RS: Also, on a personal level, it was really motivating to try to work with as many teachers, authors, and lecturers as we could. We have instructors from the School of Visual Arts, New York University, Parsons School of Design, and more, as well as successful writers and trainers. It's so great to have speakers whose talent attracted us in the first place, but who can also really engage the audience.

.net: How did you approach the gender split when it came to booking speakers? Was this an issue for you?
JD: This is an age old issue. The simple truth is that, for some reason, we receive many more speaking proposals from men than we do from women. I have no idea why. I can 'leak' that the September event in Brighton, UK already has four times the amount of female speakers that we've had in the past and I hope this will encourage more female speakers to become involved in the future.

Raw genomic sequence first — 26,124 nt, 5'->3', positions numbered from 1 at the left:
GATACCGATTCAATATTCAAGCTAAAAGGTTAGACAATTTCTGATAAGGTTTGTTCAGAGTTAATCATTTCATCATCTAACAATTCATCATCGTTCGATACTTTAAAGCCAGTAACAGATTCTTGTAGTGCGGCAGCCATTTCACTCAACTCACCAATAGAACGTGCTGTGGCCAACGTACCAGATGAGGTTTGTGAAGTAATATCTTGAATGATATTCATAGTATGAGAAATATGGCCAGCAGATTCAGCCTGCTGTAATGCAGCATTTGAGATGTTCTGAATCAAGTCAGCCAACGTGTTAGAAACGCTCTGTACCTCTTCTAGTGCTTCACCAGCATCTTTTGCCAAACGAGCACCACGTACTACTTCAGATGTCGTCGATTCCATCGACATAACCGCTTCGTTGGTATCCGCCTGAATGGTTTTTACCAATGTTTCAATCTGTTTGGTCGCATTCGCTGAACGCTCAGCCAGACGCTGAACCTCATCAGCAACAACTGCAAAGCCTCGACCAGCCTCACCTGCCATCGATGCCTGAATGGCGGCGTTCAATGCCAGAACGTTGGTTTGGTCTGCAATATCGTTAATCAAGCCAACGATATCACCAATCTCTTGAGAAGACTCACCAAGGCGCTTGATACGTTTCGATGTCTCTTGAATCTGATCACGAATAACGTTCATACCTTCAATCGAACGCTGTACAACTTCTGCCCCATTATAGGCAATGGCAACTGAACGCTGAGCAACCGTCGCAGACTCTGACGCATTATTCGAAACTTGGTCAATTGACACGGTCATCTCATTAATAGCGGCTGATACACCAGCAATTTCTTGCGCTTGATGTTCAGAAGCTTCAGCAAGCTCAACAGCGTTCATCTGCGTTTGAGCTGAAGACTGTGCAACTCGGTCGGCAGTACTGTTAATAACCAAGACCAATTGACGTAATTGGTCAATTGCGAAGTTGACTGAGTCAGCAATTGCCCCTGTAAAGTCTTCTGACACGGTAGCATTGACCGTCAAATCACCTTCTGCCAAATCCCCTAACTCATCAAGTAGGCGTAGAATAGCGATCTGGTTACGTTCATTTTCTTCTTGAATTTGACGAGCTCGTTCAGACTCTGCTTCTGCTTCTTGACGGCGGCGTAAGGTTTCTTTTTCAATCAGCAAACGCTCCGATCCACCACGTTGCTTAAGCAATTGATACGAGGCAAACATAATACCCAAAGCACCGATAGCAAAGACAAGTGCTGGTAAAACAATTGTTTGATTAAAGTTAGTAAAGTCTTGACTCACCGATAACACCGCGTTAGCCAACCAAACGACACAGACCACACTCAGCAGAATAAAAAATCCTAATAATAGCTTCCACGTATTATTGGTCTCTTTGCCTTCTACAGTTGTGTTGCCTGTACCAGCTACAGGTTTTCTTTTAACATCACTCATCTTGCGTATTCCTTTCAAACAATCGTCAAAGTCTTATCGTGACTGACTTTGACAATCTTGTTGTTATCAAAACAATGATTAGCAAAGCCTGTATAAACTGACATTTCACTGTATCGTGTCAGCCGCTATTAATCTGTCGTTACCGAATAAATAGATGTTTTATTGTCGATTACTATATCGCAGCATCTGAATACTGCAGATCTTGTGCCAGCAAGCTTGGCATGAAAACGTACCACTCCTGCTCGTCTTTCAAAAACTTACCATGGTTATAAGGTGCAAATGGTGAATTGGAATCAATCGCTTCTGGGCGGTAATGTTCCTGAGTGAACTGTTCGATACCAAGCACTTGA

.net: What do you think of Robert Hoekman Jr's criticism of web conferences and what do you do to improve things?
JD: This is an interesting read. We've tried to address many of the points he makes over the last six years. Being an ex-speaker, and a perpetual attendee, gives me the experience to know what I would like as a speaker. We really try to focus on new talent, not only with the Elevator Pitch but also through recommendations and our own research. Over the past few years FOTB has had nearly 100 newbies on stage.

RS: We also try to balance our editorial into technical and creative paths and include varied artistic mediums and technologies. We want to provide choice, but a little guidance as well because, when a speaker lineup really comes together, it can be a challenge to pick who to see!